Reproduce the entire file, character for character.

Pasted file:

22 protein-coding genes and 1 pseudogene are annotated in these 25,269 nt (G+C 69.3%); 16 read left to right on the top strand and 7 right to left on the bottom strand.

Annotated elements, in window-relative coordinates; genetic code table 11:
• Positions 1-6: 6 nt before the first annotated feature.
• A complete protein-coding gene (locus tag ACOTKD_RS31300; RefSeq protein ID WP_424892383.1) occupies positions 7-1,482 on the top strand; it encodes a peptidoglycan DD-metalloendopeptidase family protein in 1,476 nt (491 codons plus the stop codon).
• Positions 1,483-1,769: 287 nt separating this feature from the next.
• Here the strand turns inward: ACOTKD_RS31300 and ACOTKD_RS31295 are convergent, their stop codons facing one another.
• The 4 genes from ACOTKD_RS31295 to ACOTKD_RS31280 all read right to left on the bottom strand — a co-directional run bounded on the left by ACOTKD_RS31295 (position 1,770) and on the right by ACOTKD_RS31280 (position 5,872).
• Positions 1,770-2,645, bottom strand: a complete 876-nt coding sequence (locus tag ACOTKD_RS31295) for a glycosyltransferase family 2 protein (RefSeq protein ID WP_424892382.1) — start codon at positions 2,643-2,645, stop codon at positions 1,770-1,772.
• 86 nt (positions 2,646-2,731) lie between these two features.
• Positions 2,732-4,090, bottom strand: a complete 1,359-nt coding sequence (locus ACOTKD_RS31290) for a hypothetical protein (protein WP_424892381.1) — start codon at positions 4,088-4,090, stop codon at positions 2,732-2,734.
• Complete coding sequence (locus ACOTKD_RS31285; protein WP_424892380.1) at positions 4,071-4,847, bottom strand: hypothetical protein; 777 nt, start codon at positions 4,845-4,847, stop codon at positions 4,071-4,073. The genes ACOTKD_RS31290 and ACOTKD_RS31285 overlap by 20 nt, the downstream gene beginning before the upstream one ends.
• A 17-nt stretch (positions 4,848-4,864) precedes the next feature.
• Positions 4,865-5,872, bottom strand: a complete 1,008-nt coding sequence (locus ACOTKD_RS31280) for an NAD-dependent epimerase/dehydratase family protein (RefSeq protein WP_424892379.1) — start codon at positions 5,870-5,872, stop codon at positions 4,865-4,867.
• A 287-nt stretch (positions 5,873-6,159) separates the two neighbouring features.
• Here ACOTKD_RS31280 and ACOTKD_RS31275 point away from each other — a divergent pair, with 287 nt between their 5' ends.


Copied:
22 protein-coding genes and 1 pseudogene are annotated in these 25,269 nt (G+C 69.3%); 16 read left to right on the top strand and 7 right to left on the bottom strand.

Annotated elements, in window-relative coordinates; genetic code table 11:
• Positions 1-6: 6 nt before the first annotated feature.
• A complete protein-coding gene (locus tag ACOTKD_RS31300; RefSeq protein ID WP_424892383.1) occupies positions 7-1,482 on the top strand; it encodes a peptidoglycan DD-metalloendopeptidase family protein in 1,476 nt (491 codons plus the stop codon).
• Positions 1,483-1,769: 287 nt separating this feature from the next.
• Here the strand turns inward: ACOTKD_RS31300 and ACOTKD_RS31295 are convergent, their stop codons facing one another.
• The 4 genes from ACOTKD_RS31295 to ACOTKD_RS31280 all read right to left on the bottom strand — a co-directional run bounded on the left by ACOTKD_RS31295 (position 1,770) and on the right by ACOTKD_RS31280 (position 5,872).
• Positions 1,770-2,645, bottom strand: a complete 876-nt coding sequence (locus tag ACOTKD_RS31295) for a glycosyltransferase family 2 protein (RefSeq protein ID WP_424892382.1) — start codon at positions 2,643-2,645, stop codon at positions 1,770-1,772.
• 86 nt (positions 2,646-2,731) lie between these two features.
• Positions 2,732-4,090, bottom strand: a complete 1,359-nt coding sequence (locus ACOTKD_RS31290) for a hypothetical protein (protein WP_424892381.1) — start codon at positions 4,088-4,090, stop codon at positions 2,732-2,734.
• Complete coding sequence (locus ACOTKD_RS31285; protein WP_424892380.1) at positions 4,071-4,847, bottom strand: hypothetical protein; 777 nt, start codon at positions 4,845-4,847, stop codon at positions 4,071-4,073. The genes ACOTKD_RS31290 and ACOTKD_RS31285 overlap by 20 nt, the downstream gene beginning before the upstream one ends.
• A 17-nt stretch (positions 4,848-4,864) precedes the next feature.
• Positions 4,865-5,872, bottom strand: a complete 1,008-nt coding sequence (locus ACOTKD_RS31280) for an NAD-dependent epimerase/dehydratase family protein (RefSeq protein WP_424892379.1) — start codon at positions 5,870-5,872, stop codon at positions 4,865-4,867.
• A 287-nt stretch (positions 5,873-6,159) separates the two neighbouring features.
• Here ACOTKD_RS31280 and ACOTKD_RS31275 point away from each other — a divergent pair, with 287 nt between their 5' ends.